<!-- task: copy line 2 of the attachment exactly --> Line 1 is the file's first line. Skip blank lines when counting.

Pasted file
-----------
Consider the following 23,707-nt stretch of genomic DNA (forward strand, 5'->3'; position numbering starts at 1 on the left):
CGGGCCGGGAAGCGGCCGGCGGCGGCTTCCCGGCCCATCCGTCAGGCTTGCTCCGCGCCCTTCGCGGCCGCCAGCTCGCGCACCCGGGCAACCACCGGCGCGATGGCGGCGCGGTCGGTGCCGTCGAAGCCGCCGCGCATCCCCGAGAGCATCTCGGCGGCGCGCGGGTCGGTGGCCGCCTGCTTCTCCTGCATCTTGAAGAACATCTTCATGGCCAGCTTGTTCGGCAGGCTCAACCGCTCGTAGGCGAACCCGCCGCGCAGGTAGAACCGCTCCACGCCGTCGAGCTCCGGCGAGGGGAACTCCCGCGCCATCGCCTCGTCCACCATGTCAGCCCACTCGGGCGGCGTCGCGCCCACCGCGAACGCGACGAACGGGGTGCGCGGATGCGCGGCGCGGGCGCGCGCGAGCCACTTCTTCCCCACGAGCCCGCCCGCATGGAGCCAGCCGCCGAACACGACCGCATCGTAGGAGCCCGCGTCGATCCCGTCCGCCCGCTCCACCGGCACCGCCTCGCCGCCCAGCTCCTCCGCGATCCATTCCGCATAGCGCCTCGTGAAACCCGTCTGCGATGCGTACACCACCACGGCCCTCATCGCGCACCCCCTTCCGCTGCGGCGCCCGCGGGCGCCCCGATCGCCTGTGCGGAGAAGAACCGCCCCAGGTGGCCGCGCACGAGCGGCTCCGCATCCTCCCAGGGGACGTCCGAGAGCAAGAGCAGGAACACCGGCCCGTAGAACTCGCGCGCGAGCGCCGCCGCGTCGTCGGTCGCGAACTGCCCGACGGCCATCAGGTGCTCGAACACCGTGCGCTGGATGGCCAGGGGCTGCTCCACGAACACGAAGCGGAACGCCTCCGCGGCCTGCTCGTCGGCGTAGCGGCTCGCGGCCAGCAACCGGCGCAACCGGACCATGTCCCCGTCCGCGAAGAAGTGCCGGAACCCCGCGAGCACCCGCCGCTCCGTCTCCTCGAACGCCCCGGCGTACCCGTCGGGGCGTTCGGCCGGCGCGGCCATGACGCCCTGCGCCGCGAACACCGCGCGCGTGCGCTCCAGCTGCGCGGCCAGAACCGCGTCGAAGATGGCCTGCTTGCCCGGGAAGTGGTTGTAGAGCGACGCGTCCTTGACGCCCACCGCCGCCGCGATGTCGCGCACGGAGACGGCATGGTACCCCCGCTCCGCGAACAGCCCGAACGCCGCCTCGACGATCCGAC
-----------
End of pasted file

CGGGCCGGGAAGCGGCCGGCGGCGGCTTCCCGGCCCATCCGTCAGGCTTGCTCCGCGCCCTTCGCGGCCGCCAGCTCGCGCACCCGGGCAACCACCGGCGCGATGGCGGCGCGGTCGGTGCCGTCGAAGCCGCCGCGCATCCCCGAGAGCATCTCGGCGGCGCGCGGGTCGGTGGCCGCCTGCTTCTCCTGCATCTTGAAGAACATCTTCATGGCCAGCTTGTTCGGCAGGCTCAACCGCTCGTAGGCGAACCCGCCGCGCAGGTAGAACCGCTCCACGCCGTCGAGCTCCGGCGAGGGGAACTCCCGCGCCATCGCCTCGTCCACCATGTCAGCCCACTCGGGCGGCGTCGCGCCCACCGCGAACGCGACGAACGGGGTGCGCGGATGCGCGGCGCGGGCGCGCGCGAGCCACTTCTTCCCCACGAGCCCGCCCGCATGGAGCCAGCCGCCGAACACGACCGCATCGTAGGAGCCCGCGTCGATCCCGTCCGCCCGCTCCACCGGCACCGCCTCGCCGCCCAGCTCCTCCGCGATCCATTCCGCATAGCGCCTCGTGAAACCCGTCTGCGATGCGTACACCACCACGGCCCTCATCGCGCACCCCCTTCCGCTGCGGCGCCCGCGGGCGCCCCGATCGCCTGTGCGGAGAAGAACCGCCCCAGGTGGCCGCGCACGAGCGGCTCCGCATCCTCCCAGGGGACGTCCGAGAGCAAGAGCAGGAACACCGGCCCGTAGAACTCGCGCGCGAGCGCCGCCGCGTCGTCGGTCGCGAACTGCCCGACGGCCATCAGGTGCTCGAACACCGTGCGCTGGATGGCCAGGGGCTGCTCCACGAACACGAAGCGGAACGCCTCCGCGGCCTGCTCGTCGGCGTAGCGGCTCGCGGCCAGCAACCGGCGCAACCGGACCATGTCCCCGTCCGCGAAGAAGTGCCGGAACCCCGCGAGCACCCGCCGCTCCGTCTCCTCGAACGCCCCGGCGTACCCGTCGGGGCGTTCGGCCGGCGCGGCCATGACGCCCTGCGCCGCGAACACCGCGCGCGTGCGCTCCAGCTGCGCGGCCAGAACCGCGTCGAAGATGGCCTGCTTGCCCGGGAAGTGGTTGTAGAGCGACGCGTCCTTGACGCCCACCGCCGCCGCGATGTCGCGCACGGAGACGGCATGGTACCCCCGCTCCGCGAACAGCCCGAACGCCGCCTCGACGATCCGAC